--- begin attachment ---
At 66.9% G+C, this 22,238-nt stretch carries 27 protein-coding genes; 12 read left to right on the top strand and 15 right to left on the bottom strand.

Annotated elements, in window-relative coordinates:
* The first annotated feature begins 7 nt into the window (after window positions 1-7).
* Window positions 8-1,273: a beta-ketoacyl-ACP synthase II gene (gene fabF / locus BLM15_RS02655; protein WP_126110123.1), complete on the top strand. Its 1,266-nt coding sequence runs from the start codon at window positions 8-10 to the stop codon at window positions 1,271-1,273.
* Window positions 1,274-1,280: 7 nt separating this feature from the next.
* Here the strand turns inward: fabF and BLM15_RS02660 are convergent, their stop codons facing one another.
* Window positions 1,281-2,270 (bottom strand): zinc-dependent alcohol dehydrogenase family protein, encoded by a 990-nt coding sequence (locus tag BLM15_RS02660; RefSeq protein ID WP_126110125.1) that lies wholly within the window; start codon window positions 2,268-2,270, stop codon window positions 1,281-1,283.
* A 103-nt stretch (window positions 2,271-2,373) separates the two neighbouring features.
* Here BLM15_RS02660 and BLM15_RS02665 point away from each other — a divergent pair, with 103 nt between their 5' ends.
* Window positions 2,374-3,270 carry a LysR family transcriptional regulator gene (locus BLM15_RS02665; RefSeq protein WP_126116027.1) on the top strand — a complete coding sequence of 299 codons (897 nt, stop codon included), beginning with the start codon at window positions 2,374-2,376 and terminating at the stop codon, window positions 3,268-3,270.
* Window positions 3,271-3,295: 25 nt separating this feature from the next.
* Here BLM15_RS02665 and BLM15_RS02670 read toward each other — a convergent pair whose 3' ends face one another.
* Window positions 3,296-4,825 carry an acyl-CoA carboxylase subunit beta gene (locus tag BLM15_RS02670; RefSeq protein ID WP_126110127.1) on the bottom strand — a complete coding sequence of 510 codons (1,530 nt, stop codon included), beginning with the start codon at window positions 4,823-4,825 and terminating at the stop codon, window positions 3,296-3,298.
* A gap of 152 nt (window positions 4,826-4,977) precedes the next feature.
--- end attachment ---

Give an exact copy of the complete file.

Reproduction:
At 66.9% G+C, this 22,238-nt stretch carries 27 protein-coding genes; 12 read left to right on the top strand and 15 right to left on the bottom strand.

Annotated elements, in window-relative coordinates:
* The first annotated feature begins 7 nt into the window (after window positions 1-7).
* Window positions 8-1,273: a beta-ketoacyl-ACP synthase II gene (gene fabF / locus BLM15_RS02655; protein WP_126110123.1), complete on the top strand. Its 1,266-nt coding sequence runs from the start codon at window positions 8-10 to the stop codon at window positions 1,271-1,273.
* Window positions 1,274-1,280: 7 nt separating this feature from the next.
* Here the strand turns inward: fabF and BLM15_RS02660 are convergent, their stop codons facing one another.
* Window positions 1,281-2,270 (bottom strand): zinc-dependent alcohol dehydrogenase family protein, encoded by a 990-nt coding sequence (locus tag BLM15_RS02660; RefSeq protein ID WP_126110125.1) that lies wholly within the window; start codon window positions 2,268-2,270, stop codon window positions 1,281-1,283.
* A 103-nt stretch (window positions 2,271-2,373) separates the two neighbouring features.
* Here BLM15_RS02660 and BLM15_RS02665 point away from each other — a divergent pair, with 103 nt between their 5' ends.
* Window positions 2,374-3,270 carry a LysR family transcriptional regulator gene (locus BLM15_RS02665; RefSeq protein WP_126116027.1) on the top strand — a complete coding sequence of 299 codons (897 nt, stop codon included), beginning with the start codon at window positions 2,374-2,376 and terminating at the stop codon, window positions 3,268-3,270.
* Window positions 3,271-3,295: 25 nt separating this feature from the next.
* Here BLM15_RS02665 and BLM15_RS02670 read toward each other — a convergent pair whose 3' ends face one another.
* Window positions 3,296-4,825 carry an acyl-CoA carboxylase subunit beta gene (locus tag BLM15_RS02670; RefSeq protein ID WP_126110127.1) on the bottom strand — a complete coding sequence of 510 codons (1,530 nt, stop codon included), beginning with the start codon at window positions 4,823-4,825 and terminating at the stop codon, window positions 3,296-3,298.
* A gap of 152 nt (window positions 4,826-4,977) precedes the next feature.